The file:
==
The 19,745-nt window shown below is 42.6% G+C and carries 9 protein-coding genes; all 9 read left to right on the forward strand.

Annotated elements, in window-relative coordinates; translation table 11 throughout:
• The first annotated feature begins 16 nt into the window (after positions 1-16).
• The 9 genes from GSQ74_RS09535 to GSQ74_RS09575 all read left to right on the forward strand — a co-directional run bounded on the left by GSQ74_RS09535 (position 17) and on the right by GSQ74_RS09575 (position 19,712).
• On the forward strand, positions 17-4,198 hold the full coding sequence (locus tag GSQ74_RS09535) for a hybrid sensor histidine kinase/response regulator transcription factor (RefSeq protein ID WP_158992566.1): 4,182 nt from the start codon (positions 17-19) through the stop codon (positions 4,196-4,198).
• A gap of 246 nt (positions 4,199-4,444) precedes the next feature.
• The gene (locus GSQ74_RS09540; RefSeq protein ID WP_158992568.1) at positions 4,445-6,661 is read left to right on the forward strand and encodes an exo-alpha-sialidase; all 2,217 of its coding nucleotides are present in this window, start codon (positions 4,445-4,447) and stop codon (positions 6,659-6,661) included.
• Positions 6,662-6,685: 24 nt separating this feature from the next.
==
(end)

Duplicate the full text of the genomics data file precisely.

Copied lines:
The 19,745-nt window shown below is 42.6% G+C and carries 9 protein-coding genes; all 9 read left to right on the forward strand.

Annotated elements, in window-relative coordinates; translation table 11 throughout:
• The first annotated feature begins 16 nt into the window (after positions 1-16).
• The 9 genes from GSQ74_RS09535 to GSQ74_RS09575 all read left to right on the forward strand — a co-directional run bounded on the left by GSQ74_RS09535 (position 17) and on the right by GSQ74_RS09575 (position 19,712).
• On the forward strand, positions 17-4,198 hold the full coding sequence (locus tag GSQ74_RS09535) for a hybrid sensor histidine kinase/response regulator transcription factor (RefSeq protein ID WP_158992566.1): 4,182 nt from the start codon (positions 17-19) through the stop codon (positions 4,196-4,198).
• A gap of 246 nt (positions 4,199-4,444) precedes the next feature.
• The gene (locus GSQ74_RS09540; RefSeq protein ID WP_158992568.1) at positions 4,445-6,661 is read left to right on the forward strand and encodes an exo-alpha-sialidase; all 2,217 of its coding nucleotides are present in this window, start codon (positions 4,445-4,447) and stop codon (positions 6,659-6,661) included.
• Positions 6,662-6,685: 24 nt separating this feature from the next.